Former Doncaster resident Scarlett Lee explains what is extinction rebellion is and why she got involved.
Words: Scarlett Lee
Photography: Warren Draper
When I was a kid we had The Body Shop “save the whale” socks with our bath pearls, Fern Gully, and the World Wildlife Fund panda. When I was a bit older, I watched Captain Planet with my little sister. At the same time came fake Legos, school dinners and, one brilliant day, getting a dog. It was the early 90s and sometimes my family went on package holidays on an aeroplane because we were lucky and sometimes my mum would agree to getting Sunny Delight from the new Asda. On a birthday there might be a party at McDonalds in Doncaster and a bit later at the diner where they danced on the tables at the newly-built Meadowhall. Life was getting bigger and better.
Yet all the time it was there in the background. Things are dying far away. The animals are dying. The earth is dying. But there were also pot noodles, falling outs, a C&A dress for the school disco. And we were getting on with our life stuff because we were kids and the government were supposed to sort the other stuff out. But we could see it wasn’t being sorted so there was the odd “save the something” fundraiser. You could take the dog out in the fields after school and there were insects and birds and you thought there always would be.
Well, here we are in 2019. The shadow has been there my whole life. I’m nearly 35 and nothing got sorted. In fact, it’s unthinkably more terrible. Most of us are switched off at least most of the time but I urge you to brace yourself and truly, deeply delve into the science beyond the headlines. It will shit you up. It will make you split your brain in two because now you know and you can’t un know but you also can’t really comprehend what it means, those things you just read.
I think sometimes about all the turmoil/displacement/misery of Europe in the first half of the 20th century and what those people would say if you went back in time and showed them what the future really looks like but all we can do is deal with what we have. But what exactly can we do? I always wanted to do something, but what? Recycle, yes. Don’t fly, maybe. Vegan food? Local economies? Yes to all of that. Great work, we need them! But the powerful people need to do differently. We need new structures and systems to get through this. Now we’ve had this IPCC report saying 12 years left to save ourselves – and all the scientists seem to reckon it’s super optimistic anyway. And they aren’t saying 12 years carry on as you are, like there’s still time for a cup of tea and a chocolate biscuit. They are saying “totally change the way we do things now” to even have a hope that life will look anything like it has before. Yet, fracking and runway building is still going off with political backing. Our Saint Attenborough has got on telly a bit to tell us it’s dire, but he’s even said he has reined it in, he’s scared to turn us off with such dark predictions. It’s on the news but not the most important item. Connect the dots. The refugees are being displaced over resource and land rights due to climate collapse. That war over there is because of this. That flood is because of this, too. Young people are striking from school on Fridays because, to paraphrase teen activist Greta Thunberg, what’s the point in going to school if you won’t have a world to grow up in?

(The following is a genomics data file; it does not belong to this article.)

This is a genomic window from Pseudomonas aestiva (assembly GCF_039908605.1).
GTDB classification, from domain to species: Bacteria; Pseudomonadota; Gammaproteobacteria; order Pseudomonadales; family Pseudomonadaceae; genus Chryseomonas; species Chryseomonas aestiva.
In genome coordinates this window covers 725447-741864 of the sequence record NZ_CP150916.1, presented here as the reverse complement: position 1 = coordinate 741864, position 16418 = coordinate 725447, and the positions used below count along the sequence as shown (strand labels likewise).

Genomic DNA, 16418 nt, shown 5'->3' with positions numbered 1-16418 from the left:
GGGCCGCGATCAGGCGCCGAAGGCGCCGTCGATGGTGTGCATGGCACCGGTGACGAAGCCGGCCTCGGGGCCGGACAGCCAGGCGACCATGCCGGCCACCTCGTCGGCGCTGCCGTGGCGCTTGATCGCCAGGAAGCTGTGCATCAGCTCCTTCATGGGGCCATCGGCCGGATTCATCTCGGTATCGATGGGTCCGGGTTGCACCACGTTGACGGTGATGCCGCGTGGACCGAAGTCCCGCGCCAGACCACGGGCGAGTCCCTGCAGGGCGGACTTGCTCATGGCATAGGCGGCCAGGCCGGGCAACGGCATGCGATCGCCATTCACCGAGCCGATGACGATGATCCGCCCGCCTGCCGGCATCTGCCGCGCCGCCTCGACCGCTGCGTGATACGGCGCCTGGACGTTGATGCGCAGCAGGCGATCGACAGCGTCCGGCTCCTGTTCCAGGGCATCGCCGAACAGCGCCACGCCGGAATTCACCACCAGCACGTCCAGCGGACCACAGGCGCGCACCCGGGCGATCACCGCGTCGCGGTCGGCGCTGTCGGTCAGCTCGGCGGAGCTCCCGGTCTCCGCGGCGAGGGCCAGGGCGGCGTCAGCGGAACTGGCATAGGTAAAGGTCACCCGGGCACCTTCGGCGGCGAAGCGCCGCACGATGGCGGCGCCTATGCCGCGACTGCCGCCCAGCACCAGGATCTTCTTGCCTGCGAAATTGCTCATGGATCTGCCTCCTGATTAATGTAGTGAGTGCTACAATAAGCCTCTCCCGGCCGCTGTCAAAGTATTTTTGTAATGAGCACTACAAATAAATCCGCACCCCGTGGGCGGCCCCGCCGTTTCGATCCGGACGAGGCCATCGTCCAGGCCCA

In this mess Extinction Rebellion got started. We call it XR. It’s easier to say. XR is just a piece of the resistance but it feels significant and it’s spreading around the world. Going on marches is not enough; we don’t have time. I joined my local group in Nottingham. The strength of XR is in our networks and organisation and, to be honest, our desperation. All of us are new to it. Many have “never done anything like this before”. We aren’t politicians or activists. We’re working things out as we go along and we all have to step up. Some of us are willing to get arrested. Some aren’t or can’t and that’s ok. There are three demands.
1)Tell the truth. Because it has never been on the news, not once, how bad it really is. The government don’t tell us this is worse than anything we have known. Ask anyone with a science background. Ask Google. That’s why we barricaded the BBC and targeted government departments.
2) Legally binding policies to achieve zero carbon emissions by 2025. THIS IS AN EMERGENCY. It’s radical, it will be hard, but what alternative have we got? Think about it. What can be as bad as this is going to get?
3) Form a citizen’s assembly to mobilise this war effort because the government is not equipped. Our systems aren’t equipped.
In Nottingham, our council has just pledged to go carbon neutral by 2028. It’s not perfect; it’s the same as zero carbon and it is not legally binding. It does mean the council is aiming to be the first in the UK. It’s not enough but we can’t sleepwalk any more.